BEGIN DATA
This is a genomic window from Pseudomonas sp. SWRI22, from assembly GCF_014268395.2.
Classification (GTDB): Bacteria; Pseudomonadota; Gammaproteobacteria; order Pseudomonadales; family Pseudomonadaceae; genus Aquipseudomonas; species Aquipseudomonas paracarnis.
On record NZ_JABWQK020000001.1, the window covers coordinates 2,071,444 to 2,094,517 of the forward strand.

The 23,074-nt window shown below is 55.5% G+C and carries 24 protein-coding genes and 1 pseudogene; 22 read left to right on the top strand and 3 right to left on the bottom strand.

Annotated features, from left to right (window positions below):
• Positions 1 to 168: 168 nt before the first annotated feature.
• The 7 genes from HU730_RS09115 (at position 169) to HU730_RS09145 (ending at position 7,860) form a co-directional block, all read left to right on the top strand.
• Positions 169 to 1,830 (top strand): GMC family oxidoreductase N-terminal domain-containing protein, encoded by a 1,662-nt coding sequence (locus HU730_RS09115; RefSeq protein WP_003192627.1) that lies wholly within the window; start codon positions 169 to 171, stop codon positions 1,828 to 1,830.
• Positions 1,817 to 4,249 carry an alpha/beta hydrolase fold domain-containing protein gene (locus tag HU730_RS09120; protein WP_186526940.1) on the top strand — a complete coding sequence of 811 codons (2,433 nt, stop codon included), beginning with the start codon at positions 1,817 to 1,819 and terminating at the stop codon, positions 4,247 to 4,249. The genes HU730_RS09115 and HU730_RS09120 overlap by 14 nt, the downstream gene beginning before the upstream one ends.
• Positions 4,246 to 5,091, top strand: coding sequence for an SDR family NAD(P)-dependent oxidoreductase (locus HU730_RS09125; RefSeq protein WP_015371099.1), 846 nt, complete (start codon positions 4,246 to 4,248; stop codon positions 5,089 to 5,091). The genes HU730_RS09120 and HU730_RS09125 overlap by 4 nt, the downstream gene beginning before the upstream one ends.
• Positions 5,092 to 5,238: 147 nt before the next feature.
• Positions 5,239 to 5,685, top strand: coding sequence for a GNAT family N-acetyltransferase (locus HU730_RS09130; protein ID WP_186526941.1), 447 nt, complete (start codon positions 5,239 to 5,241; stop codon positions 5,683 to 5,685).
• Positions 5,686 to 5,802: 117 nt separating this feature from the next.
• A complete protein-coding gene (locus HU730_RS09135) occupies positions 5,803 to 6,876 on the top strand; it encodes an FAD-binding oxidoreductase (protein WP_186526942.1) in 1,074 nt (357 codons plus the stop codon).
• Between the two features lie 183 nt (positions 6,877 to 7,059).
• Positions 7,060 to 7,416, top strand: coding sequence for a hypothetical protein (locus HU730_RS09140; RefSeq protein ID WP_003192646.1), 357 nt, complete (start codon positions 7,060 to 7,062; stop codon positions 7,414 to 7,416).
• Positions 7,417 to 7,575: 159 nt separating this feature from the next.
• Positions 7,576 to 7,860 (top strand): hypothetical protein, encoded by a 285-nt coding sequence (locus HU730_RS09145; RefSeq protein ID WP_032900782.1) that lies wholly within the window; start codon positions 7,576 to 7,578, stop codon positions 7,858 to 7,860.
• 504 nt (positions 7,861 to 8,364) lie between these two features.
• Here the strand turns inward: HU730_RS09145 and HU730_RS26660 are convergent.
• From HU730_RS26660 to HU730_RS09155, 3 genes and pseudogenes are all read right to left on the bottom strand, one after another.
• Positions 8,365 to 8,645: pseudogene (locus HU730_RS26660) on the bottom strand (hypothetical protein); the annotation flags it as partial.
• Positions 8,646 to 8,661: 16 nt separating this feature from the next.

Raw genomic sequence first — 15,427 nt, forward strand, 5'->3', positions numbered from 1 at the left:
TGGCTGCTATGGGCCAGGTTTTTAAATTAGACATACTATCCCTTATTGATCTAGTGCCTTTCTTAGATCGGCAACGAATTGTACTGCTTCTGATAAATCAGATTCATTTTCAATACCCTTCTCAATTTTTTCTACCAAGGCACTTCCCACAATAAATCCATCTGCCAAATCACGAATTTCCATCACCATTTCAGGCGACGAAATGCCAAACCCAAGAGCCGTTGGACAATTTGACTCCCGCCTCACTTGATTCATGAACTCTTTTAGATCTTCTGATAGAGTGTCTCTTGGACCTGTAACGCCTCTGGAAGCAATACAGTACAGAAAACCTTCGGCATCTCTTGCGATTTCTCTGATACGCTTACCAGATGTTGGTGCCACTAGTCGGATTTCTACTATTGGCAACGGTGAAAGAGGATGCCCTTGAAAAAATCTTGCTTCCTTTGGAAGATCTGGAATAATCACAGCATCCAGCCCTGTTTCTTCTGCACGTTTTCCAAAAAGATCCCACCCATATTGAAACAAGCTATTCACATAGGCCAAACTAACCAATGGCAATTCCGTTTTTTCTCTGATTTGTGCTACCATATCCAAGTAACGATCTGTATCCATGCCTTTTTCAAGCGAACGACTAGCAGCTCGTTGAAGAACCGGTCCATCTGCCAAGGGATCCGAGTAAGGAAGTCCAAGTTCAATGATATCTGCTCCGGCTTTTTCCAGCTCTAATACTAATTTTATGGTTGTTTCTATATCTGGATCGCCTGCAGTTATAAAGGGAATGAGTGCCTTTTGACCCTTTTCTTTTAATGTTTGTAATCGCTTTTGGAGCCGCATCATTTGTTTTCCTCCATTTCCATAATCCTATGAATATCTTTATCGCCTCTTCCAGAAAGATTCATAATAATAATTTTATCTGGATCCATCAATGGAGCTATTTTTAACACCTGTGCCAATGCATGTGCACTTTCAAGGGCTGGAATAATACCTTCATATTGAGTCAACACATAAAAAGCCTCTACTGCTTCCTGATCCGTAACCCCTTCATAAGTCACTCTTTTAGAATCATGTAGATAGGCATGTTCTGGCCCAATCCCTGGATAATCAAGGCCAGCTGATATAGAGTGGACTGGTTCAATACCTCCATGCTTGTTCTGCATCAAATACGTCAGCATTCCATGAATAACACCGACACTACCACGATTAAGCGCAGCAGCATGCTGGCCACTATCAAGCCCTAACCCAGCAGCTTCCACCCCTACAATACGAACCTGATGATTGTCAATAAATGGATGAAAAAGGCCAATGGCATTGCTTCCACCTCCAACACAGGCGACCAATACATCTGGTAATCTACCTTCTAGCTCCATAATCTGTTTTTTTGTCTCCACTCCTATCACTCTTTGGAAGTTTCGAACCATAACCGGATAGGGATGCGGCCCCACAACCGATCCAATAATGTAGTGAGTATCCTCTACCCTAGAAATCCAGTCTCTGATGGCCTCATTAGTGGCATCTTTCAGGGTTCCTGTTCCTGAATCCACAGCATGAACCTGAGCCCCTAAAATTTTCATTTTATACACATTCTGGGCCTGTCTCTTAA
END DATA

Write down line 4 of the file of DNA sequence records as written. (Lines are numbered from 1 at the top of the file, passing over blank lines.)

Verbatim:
The 23,074-nt window shown below is 55.5% G+C and carries 24 protein-coding genes and 1 pseudogene; 22 read left to right on the top strand and 3 right to left on the bottom strand.